Gallery directors Priyanka and Prateek Raja share their experiences of developing discourse around contemporary visual art in South Asia and beyond.
With the first edition of the Experimenter Curators’ Hub (ECH) held in 2011, the platform has grown from strength to strength and is now a key event in the international visual art calendar.
Experimenter is a contemporary art space established in 2009 in Kolkata that presents multidisciplinary work of young Indian and international artists. Dedicated to supporting emerging and mid-career artists, the gallery believes in the role of visual art to contest as well as interpret challenges in the contemporary world.
The gallery is also engaged in fostering public dialogue, and as a result in 2011 they held their first edition of the Curators’ Hub. The platform fosters debate on curatorial practice and exhibition making over three days, bringing together artists, curators, gallery directors, writers and thinkers from across the region and beyond. In 2017, ECH will run from 27 to 29 July and will include the participation (PDF download) of important art professionals like Hammad Nasar, Reem Fadda and Pedro de Almeida among others.
Art Radar caught up with Priyanka and Prateek Raja to find out more about their vision for the Experimenter Gallery and the Curator’s Hub.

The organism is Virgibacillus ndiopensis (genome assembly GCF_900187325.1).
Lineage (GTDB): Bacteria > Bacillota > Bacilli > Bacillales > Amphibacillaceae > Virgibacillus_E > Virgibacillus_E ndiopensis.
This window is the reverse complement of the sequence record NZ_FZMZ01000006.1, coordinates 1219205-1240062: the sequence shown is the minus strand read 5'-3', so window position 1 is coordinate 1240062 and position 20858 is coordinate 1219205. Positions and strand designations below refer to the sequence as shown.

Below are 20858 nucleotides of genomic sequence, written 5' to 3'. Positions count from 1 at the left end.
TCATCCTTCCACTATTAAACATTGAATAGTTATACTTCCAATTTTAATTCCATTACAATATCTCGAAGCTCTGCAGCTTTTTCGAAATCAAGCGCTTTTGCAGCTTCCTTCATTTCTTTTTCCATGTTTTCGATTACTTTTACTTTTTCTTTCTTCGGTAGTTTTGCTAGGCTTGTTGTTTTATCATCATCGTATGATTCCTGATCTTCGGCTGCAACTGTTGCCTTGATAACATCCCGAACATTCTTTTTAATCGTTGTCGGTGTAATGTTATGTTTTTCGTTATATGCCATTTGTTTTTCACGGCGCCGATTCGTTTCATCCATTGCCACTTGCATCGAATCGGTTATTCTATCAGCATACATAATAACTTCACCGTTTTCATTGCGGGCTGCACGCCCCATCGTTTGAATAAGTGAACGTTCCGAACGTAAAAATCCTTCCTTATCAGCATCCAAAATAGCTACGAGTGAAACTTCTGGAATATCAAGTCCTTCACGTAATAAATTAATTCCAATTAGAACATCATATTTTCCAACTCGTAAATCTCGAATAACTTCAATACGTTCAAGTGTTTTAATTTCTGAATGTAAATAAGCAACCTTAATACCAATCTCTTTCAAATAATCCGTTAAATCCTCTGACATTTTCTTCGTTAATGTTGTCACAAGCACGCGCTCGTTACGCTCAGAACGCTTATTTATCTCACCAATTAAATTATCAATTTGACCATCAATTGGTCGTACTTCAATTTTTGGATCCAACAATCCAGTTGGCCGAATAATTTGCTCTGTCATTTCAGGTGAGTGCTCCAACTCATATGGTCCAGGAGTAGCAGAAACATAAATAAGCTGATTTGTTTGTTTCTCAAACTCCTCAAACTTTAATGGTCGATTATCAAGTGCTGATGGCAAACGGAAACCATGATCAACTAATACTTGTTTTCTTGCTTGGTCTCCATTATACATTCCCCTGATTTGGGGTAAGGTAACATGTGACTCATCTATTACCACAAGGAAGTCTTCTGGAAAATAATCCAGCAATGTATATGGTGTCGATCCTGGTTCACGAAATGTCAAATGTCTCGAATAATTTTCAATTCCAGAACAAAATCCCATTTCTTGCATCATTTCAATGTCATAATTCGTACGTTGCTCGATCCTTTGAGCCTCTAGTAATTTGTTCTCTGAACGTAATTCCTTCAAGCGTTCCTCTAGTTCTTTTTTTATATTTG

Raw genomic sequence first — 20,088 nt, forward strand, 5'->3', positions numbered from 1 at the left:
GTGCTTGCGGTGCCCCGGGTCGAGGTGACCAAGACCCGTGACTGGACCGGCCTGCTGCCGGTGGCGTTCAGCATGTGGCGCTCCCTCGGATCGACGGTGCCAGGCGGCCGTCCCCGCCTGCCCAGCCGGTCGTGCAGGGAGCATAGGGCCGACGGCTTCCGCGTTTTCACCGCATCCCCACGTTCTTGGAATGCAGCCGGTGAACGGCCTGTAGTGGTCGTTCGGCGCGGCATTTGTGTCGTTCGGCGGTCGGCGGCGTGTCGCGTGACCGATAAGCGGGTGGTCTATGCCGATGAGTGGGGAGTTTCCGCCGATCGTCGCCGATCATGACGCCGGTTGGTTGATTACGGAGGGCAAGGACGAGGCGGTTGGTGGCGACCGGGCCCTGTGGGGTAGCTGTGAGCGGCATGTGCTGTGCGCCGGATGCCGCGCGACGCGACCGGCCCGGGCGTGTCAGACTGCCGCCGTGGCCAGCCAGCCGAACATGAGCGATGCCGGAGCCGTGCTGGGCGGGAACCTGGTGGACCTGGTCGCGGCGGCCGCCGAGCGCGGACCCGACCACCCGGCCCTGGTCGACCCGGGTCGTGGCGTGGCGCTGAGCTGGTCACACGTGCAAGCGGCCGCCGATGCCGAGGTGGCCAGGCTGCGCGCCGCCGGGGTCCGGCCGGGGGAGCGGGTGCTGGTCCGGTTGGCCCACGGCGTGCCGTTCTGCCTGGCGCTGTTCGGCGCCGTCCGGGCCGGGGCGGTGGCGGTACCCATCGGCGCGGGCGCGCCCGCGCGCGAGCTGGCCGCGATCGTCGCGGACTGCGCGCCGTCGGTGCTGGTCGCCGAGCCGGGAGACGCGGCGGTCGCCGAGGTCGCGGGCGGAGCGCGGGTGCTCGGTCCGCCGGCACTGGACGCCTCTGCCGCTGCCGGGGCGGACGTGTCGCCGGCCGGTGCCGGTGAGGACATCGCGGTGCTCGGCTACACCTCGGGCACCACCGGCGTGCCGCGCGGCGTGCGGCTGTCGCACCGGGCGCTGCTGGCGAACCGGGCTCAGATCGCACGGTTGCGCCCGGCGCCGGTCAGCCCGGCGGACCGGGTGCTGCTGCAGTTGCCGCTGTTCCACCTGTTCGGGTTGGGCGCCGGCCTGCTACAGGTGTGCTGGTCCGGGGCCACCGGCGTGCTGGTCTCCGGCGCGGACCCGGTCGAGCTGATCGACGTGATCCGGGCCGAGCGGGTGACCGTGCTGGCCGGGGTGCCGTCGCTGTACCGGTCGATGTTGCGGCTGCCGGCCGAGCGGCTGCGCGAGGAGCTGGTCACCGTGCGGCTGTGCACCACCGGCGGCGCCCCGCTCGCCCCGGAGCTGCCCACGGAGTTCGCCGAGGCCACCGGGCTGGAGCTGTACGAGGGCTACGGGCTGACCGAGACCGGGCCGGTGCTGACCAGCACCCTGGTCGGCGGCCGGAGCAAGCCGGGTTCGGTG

How have the gallery’s mission and activities evolved since Experimenter Gallery opened in 2009?
We feel our exhibitions have strengthened over the years. We are able to forge relationships with institutions and curators at a much faster pace in the increasingly global world, to place the work of our artists in collections that have global significance and to manage the careers of some of the finest artists in the world. Having said that, our core objectives are essentially the same since we started.
Experimenter, as the name suggests, is an incubator for new things and experiences, but we are very focused on what we do, even if it involves experimentation. We are interested in representing the careers of artists who we feel capture the mood of the contemporary world that we live in. The programme keeps the artistic practice at its centre and presents a dynamic, active and challenging body of work to the art viewing community. We continue to push boundaries that we have set for ourselves and, through the work of our artists, ask questions that could be uncomfortable and even confrontational at times. There needs to be a consistency within what we show and we are fortunate to be working with some wonderful people.
Could you tell us a bit about how you select the artists you work with? Are there any emerging South Asian artists, in particular, to watch out for?
Artist relationships, as we have said before, are like marriages to us. There is, at first, a mutual attraction, when we are already partly in love with the artist’s practice. Then like most love stories, there is a first point of contact, a conversation, a connection between us and the artist, followed by a certain kind of mutual courtship and following. Eventually, we go on a date or two through group exhibitions and other smaller projects and then gingerly enter into a relationship and eventually a marriage of sorts. By the time we have established the relationship, we know everything about each other. It is a unique way of looking at things and the artists’ interests are always our primary focus.